After our discussion on Alice’s Adventures in Wonderland and the frustrations we had with the text, I had to pull out my own copy to find a section entitled “Puzzles from Wonderland” that had some frustrating yet entertaining riddles. We’re all aware that Carroll is very good with wordplay and riddles, so I thought it would be fun to share three with everyone, Carroll’s solutions included.
Dreaming of apples on a wall,
And dreaming often, dear,
I dreamed that, if I counted all,
—How many would appear?
Answer to #1:
What is most like a bee in May?
“Well, let me think: perhaps——” you say.
Bravo! You’re guessing well to-day!
Answer to #2:
‘Twixt “Perhaps” and “May be”
Little difference we see:
Let the question go round,
The answer is found.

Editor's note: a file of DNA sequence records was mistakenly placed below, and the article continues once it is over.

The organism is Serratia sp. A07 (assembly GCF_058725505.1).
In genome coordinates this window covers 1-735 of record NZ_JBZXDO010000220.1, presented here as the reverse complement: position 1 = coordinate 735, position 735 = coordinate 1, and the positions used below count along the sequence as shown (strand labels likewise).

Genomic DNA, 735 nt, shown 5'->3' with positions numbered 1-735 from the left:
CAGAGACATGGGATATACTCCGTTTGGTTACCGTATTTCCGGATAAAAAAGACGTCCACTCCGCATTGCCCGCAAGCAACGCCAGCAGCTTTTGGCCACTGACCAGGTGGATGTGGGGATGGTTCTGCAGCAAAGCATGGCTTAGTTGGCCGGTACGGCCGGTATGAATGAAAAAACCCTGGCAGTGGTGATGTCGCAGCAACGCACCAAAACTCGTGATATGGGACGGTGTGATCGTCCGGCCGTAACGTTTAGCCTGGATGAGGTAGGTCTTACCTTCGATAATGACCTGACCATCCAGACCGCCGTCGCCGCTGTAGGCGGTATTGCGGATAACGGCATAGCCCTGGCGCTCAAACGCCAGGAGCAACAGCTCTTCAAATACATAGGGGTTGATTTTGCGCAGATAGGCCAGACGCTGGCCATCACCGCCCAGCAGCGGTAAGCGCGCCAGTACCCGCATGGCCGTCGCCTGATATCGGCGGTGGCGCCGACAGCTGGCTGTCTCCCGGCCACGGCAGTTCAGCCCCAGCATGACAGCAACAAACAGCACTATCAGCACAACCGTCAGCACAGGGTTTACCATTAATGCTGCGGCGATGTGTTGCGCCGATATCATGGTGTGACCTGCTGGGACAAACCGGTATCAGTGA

Said the Moon to the Sun,
“Is the daylight begun?”
Said the Sun to the Moon,
“Not a minute too soon.”
“You’re a Full Moon,” said he.
She replied with a frown,
“Well! I never did see
So uncivil a clown!”
(Query. Why was the moon so angry?)
Answer to #3:
“In these degenerate days”, we oft hear said,
“Manners are lost and chivalry is dead!”
No wonder, since in high exalted spheres
The same degeneracy, in fact, appears.
The Moon, in social matters interfering,
Scolded the Sun, when early in appearing;
And the rude Sun, her gentle sex ignoring,
Called her a fool, thus her pretensions flooring.
Carroll, Lewis. “Puzzles From Wonderland.” Alice’s Adventures in Wonderland & Other Stories. New York: Barnes & Noble, 2010. 733-36. Print.